Imagine being blasted by a hairdryer turned up to its hottest setting 24/7. That’s how Dr. Guy Davies from the University of Birmingham’s School of Physics and Astronomy describes what’s happening to a new class of extrasolar planets whose atmospheres have been stripped away by their host stars.
Astrophysicists from the university used data from the NASA Kepler space telescope to discover these planets, and published their research in Nature Communications.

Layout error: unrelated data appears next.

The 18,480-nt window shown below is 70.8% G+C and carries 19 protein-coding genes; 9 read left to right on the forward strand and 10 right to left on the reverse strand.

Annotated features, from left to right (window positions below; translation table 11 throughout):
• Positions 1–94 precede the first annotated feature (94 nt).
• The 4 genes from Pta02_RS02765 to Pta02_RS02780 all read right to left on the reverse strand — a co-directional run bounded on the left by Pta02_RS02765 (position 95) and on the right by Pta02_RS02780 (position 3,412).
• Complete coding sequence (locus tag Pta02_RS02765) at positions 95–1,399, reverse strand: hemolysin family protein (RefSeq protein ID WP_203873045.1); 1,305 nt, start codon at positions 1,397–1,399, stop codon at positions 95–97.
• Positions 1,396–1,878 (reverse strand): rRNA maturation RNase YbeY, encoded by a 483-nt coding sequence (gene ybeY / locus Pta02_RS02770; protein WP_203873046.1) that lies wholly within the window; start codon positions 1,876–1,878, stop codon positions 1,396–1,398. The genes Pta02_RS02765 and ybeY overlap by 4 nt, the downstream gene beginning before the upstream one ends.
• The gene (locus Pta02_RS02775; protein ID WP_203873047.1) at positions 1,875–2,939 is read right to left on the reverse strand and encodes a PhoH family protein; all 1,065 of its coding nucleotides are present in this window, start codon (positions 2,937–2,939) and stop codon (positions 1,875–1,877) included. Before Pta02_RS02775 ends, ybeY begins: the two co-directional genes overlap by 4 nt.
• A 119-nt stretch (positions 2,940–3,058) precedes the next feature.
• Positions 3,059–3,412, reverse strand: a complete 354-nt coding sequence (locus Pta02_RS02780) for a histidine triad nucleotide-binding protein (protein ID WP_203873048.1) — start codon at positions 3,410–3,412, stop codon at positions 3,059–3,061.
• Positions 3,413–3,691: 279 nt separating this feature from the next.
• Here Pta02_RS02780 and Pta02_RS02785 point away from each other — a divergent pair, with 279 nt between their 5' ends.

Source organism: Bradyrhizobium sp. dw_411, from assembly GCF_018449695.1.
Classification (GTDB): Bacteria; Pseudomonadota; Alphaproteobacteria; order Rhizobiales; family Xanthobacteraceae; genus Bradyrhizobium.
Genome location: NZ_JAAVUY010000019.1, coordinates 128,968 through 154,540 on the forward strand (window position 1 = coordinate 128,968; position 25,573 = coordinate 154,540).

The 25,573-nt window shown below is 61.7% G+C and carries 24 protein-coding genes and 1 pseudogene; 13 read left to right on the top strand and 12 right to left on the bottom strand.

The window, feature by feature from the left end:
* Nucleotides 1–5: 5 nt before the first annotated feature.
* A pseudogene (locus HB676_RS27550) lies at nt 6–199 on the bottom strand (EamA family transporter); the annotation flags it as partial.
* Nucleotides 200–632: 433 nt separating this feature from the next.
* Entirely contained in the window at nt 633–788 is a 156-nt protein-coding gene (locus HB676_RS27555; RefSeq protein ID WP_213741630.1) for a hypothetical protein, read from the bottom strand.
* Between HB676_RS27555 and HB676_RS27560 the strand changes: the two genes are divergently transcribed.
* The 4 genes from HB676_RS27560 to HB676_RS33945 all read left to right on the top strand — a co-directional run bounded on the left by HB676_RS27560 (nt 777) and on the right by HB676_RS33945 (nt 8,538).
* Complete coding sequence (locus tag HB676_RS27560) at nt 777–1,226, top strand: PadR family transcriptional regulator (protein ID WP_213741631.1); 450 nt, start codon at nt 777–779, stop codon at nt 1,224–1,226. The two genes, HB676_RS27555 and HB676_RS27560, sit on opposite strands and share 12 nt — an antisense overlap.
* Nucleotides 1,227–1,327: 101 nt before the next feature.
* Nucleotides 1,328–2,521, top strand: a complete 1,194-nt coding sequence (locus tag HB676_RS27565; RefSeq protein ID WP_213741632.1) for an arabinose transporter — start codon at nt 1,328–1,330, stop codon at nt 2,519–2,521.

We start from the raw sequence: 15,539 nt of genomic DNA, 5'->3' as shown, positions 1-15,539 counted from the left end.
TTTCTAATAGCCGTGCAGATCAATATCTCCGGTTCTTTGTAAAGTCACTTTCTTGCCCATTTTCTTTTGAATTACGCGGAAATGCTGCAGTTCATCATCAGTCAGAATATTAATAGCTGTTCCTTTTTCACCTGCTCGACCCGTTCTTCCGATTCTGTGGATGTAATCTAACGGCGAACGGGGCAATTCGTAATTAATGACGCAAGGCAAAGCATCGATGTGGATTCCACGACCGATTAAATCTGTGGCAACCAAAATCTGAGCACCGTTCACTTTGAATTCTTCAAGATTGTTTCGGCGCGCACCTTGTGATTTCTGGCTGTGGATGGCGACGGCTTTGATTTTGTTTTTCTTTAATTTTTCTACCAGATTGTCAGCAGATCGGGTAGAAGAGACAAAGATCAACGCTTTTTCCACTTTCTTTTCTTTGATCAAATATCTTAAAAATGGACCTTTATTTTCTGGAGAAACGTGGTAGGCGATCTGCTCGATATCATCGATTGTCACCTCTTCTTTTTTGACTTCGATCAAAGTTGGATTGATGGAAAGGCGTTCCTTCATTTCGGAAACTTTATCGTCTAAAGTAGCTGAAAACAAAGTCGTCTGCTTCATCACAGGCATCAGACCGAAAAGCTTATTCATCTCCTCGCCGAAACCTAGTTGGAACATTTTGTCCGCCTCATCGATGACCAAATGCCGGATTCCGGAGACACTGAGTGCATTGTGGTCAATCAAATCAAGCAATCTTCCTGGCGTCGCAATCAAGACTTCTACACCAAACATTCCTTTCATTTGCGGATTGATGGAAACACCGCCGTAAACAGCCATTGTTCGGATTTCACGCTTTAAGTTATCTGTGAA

According to their observations, extrasolar planets with gaseous atmospheres that live close to their host stars are constantly bombarded by a torrent of high-energy radiation. This results in a violent stripping of their outer “envelope.”
“Our results show that planets of a certain size that lie close to their stars are likely to have been much larger at the beginning of their lives,” says Davies. Scientists expect to discover many more of these ‘stripped systems’ using a new generation of satellites.
Just another reminder that the cosmos is an awfully violent place.